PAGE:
Pan-African colours is a term that may refer to two different sets of colours:

  • Green, yellow and red, the colours of the flag of Ethiopia, have come to represent the pan-Africanist ideology due to the country's history of having avoided being taken over by a colonial power. Numerous African countries have adopted the colours into their national flags, and they are similarly used as a symbol by many Pan-African organisations and the Rastafari movement.
  • Red, black, and green, first introduced by Marcus Garvey in 1920, have also come to represent Pan-Africanism, and are shown on the pan-African flag. These colours have also been incorporated on national flags, and they have sometimes been used to represent black nationalism rather than Pan-Africanism.[1]
The traditional flag of Ethiopia, the colours of which have been adopted by numerous pan-African groups.
Unofficial pan-African or UNIA flag

Green-yellow-red edit

Green, yellow, and red are now found on the national flags of many African nations. The colour combination was borrowed from the flag of Ethiopia.[2] The Ethiopian flag has influenced the flags of many Pan-African organizations and polities. Except for relatively brief periods of influence and occupation by the Kingdom of Italy, Ethiopia remained outside European control during the colonial era by defeating the Italian army at the battle of Adwa in 1896, ending the Italian protectorate. As a result, the country drew the admiration of many newly independent states in Africa. The adoption of the Ethiopian national colours by many Pan-African entities is a consequence of this. The first African state to adopt a gold, red and green flag upon independence was Ghana in 1957, designed by Theodosia Okoh.[3][4]

Red-black-green edit

The Universal Negro Improvement Association and African Communities League (UNIA) founded by Marcus Garvey has a constitution that defines red, black, and green as the Pan-African colours: "red representing the noble blood that unites all people of African ancestry, the colour black for the people, green for the rich land of Africa."[citation needed] The UNIA flag was designated the official colours of Black Africans by the UNIA at its convention in Madison Square Garden on August 13, 1920, in New York City, United States.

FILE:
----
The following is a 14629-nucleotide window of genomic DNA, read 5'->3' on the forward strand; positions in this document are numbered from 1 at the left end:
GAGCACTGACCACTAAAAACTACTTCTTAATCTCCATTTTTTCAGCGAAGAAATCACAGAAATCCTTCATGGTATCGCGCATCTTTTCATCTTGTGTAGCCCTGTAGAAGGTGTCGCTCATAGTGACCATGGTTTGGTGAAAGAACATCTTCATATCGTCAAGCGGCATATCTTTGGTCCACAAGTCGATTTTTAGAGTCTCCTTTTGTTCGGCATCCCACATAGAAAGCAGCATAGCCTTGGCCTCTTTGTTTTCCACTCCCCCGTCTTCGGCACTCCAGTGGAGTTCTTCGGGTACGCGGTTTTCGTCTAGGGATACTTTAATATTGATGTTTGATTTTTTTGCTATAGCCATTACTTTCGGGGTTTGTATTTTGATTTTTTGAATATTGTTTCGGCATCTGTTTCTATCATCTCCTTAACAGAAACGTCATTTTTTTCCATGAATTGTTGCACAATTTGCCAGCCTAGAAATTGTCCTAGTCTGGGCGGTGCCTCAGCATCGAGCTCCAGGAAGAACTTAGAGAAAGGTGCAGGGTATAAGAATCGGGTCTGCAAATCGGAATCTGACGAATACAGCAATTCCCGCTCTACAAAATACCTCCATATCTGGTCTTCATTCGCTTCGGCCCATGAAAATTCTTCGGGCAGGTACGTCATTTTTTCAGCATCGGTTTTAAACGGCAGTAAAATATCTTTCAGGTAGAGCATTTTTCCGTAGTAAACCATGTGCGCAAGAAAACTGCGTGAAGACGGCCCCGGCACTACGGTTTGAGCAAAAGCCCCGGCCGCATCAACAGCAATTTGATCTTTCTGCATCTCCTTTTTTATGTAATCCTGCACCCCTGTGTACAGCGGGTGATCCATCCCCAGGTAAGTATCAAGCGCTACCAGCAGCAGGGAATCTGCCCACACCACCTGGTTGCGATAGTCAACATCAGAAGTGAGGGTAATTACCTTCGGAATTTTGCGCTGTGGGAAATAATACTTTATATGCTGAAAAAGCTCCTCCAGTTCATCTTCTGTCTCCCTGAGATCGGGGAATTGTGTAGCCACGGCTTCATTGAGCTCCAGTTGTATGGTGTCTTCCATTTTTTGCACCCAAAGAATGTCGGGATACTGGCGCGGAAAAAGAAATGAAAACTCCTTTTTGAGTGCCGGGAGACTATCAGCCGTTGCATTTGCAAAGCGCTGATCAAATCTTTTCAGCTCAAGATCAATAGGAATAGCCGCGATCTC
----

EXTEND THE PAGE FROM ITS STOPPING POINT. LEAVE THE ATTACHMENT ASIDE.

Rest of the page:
Current country flags with the Pan-African symbolism edit

The following are countries and territories that use one or both sets of Pan-African colours in their official flags:

Non-national flags edit

Former flags with pan-African colours edit

Non pan-African flags with pan-African colours edit

Although the following flags contain a pan-African colour scheme, they were not officially designed to symbolise pan-Africanism. The designs may or may not be influenced by pan-African colours.

Rastafari colours also originate from the Ethiopian flag, but though Rastafari thought harbours pan-African sympathies, its use of the Ethiopian flag is historically rooted in the veneration of former Ethiopian emperor Haile Selassie.

See also edit

References edit

  1. ^ Shelby, Tommie (October 2003). "Two Conceptions of Black Nationalism". Political Theory. 31 (5): 664–692. doi:10.1177/0090591703252826. ISSN 0090-5917. S2CID 145600053.
  2. ^ "Why Most African Flags Use the Red, Yellow, and Green Colors?". February 22, 2021. Retrieved March 30, 2022.
  3. ^ "Mrs Theodosia Okoh: The Woman Who Designed The Ghanaian Flag", African Celebs.
  4. ^ Mrs. Theodosia Salome Okoh Profile at GhanaWeb.
  5. ^ "flag of Benin". Encyclopædia Britannica.
  6. ^ "flag of Burkina Faso". Encyclopædia Britannica.
  7. ^ "flag of Cameroon". Encyclopædia Britannica.
  8. ^ "flag of the Central African Republic". Encyclopædia Britannica.
  9. ^ "flag of Chad". Encyclopædia Britannica.
  10. ^ "flag of the Republic of the Congo". Encyclopædia Britannica.
  11. ^ a b "flag of Guinea". Encyclopædia Britannica.
  12. ^ "flag of Guinea-Bissau". Encyclopædia Britannica.
  13. ^ "flag of Mali". Encyclopædia Britannica.
  14. ^ "flag of Senegal". Encyclopædia Britannica.
  15. ^ "flag of Sao Tome and Principe". Encyclopædia Britannica.
  16. ^ "flag of Togo". Encyclopædia Britannica.
  • Znamierowski, Alfred (2001). The World Encyclopedia of Flags: The Definitive Guide to International Flags, Banners, Standards and Ensigns. London: Anness Publishing.